There has been nothing inevitable about the turn to secession in Catalonia. The situation that has brought close to half of the Catalan population to express support for independence has varied causes. As recently as the mid-2000s, Catalonia was described as and analysed by scholars as a non-secessionist nationalism. Catalonia was seen within Europe and beyond as a role model for successful devolution which had much to teach other parts of the world. Catalan nationalism then, whilst seeking to deepen and extend the regional powers obtained in the late 1970s, was non-secessionist and the unwillingness to seek secession was deeply rooted in the territory and overwhelmingly shared across the political spectrum. Until the early 1990s, no member of the Catalan regional parliament was openly in favour of secession and even in 1999, a party in favour of Catalan independence did not obtain even 10% of the vote in the Catalan elections. By 2000, Catalan society was little prone to political conflict and tension in Spain on the national question remained focussed on the Basque Country, which was gradually approaching a post-violent scenario. In these years, there was no reason to believe that in a few years Catalonia would embark on a political project that would break a 120 year old culture of building and consolidating autonomy.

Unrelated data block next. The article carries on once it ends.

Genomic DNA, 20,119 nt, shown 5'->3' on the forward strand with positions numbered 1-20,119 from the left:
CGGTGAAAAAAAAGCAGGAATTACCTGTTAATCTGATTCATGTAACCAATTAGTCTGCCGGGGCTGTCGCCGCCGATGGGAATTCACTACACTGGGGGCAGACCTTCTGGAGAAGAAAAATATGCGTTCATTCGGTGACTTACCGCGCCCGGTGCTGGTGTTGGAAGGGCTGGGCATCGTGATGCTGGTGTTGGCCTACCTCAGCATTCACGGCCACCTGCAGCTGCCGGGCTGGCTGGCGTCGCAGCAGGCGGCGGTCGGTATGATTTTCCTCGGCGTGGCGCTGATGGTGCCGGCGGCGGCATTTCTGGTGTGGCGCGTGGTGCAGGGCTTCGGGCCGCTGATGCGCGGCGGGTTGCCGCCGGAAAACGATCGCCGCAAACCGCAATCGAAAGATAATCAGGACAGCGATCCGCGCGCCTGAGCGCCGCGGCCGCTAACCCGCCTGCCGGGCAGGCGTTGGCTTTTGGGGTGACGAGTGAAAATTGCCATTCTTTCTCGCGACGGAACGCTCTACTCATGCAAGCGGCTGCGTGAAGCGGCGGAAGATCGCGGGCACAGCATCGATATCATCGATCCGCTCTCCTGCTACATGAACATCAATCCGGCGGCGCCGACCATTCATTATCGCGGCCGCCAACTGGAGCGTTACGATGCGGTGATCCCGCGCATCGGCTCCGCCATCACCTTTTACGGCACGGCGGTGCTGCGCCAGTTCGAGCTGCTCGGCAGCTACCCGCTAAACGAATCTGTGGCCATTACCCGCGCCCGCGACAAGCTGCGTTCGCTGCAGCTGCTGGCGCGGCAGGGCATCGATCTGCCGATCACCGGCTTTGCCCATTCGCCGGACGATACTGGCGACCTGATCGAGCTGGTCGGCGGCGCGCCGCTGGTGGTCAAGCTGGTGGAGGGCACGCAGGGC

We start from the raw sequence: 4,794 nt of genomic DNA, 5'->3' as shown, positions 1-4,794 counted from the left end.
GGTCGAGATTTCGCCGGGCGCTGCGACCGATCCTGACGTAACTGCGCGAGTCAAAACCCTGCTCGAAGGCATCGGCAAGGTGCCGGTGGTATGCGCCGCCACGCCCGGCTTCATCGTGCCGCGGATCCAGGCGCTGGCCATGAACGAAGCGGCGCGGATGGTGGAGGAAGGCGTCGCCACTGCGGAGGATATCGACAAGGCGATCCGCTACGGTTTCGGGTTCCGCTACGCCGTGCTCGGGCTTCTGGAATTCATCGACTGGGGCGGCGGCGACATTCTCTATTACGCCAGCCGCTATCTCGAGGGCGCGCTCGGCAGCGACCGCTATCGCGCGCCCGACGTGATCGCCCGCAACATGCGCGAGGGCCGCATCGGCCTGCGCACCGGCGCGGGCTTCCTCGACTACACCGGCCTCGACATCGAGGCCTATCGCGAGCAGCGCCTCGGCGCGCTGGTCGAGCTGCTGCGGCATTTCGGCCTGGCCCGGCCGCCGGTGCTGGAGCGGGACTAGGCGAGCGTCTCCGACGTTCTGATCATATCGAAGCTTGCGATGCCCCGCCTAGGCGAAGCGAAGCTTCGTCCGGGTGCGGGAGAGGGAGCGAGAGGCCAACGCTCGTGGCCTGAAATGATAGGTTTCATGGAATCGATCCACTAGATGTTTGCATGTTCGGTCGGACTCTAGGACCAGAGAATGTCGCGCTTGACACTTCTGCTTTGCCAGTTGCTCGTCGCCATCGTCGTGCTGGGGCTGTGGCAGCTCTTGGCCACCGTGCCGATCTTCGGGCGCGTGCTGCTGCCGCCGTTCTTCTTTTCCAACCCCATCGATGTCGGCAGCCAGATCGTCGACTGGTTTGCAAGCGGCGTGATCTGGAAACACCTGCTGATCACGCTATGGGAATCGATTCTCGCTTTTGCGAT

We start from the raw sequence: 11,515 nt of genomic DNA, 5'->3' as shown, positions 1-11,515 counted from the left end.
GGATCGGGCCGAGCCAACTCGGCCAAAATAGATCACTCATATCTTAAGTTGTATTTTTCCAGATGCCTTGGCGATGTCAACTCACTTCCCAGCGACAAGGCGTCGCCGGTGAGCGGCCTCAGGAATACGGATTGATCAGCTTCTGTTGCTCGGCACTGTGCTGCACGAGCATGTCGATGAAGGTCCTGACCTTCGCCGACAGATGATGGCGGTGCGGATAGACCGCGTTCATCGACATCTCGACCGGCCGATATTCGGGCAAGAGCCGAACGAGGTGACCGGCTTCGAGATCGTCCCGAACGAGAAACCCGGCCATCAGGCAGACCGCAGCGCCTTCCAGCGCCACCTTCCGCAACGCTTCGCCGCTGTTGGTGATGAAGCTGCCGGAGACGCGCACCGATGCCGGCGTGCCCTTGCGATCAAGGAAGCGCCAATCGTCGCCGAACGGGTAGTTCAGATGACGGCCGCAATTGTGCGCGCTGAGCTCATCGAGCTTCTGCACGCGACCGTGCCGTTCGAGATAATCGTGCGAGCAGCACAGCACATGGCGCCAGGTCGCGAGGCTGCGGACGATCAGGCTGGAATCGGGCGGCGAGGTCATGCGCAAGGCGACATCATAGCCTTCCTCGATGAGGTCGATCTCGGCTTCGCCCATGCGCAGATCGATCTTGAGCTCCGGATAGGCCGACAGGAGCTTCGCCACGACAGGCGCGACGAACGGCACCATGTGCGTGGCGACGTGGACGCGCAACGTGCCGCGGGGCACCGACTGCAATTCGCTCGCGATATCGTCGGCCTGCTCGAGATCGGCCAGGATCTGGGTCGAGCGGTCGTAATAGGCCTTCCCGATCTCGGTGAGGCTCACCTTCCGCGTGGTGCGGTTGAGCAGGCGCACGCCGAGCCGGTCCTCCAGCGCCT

However, by the 1990s, there was the first indications that, contrary to appearances, Catalan society was less than content. The first indication of change was the fact that by 1999, the two principal political forces in the Catalan firmament, the nationalists of CiU and the socialists in the PSC, were approaching peak influence. The party system was increasingly in flux, mirroring developments in other European societies where challenger parties of varying hues began to emerge. The credit and property boom that began in the mid-1990s delayed recognition that salaries, particularly for the middle classes, were stagnating. Whilst industrial and other workers had experienced instability since the late 1970s, this did not begin to occur amongst middle class sectors until the mid-1990s. However easy credit and a consumption boom from 1997 to 2007 delayed wider recognition of this increasing trend. New generations reaching adulthood no longer had the automatic political loyalty of the previous generation, and the two main parties in Catalonia, nationalists and social democrats, increasingly struggled to obtain new voters. Intra-generational mobility was halting and a generational breach was increasingly emerging between those over 40 with comparative employment stability and the young, increasingly struggling to obtain access to the property market or employment stability. These trends would find political expression in the economic crisis that convulsed Spain after 2008.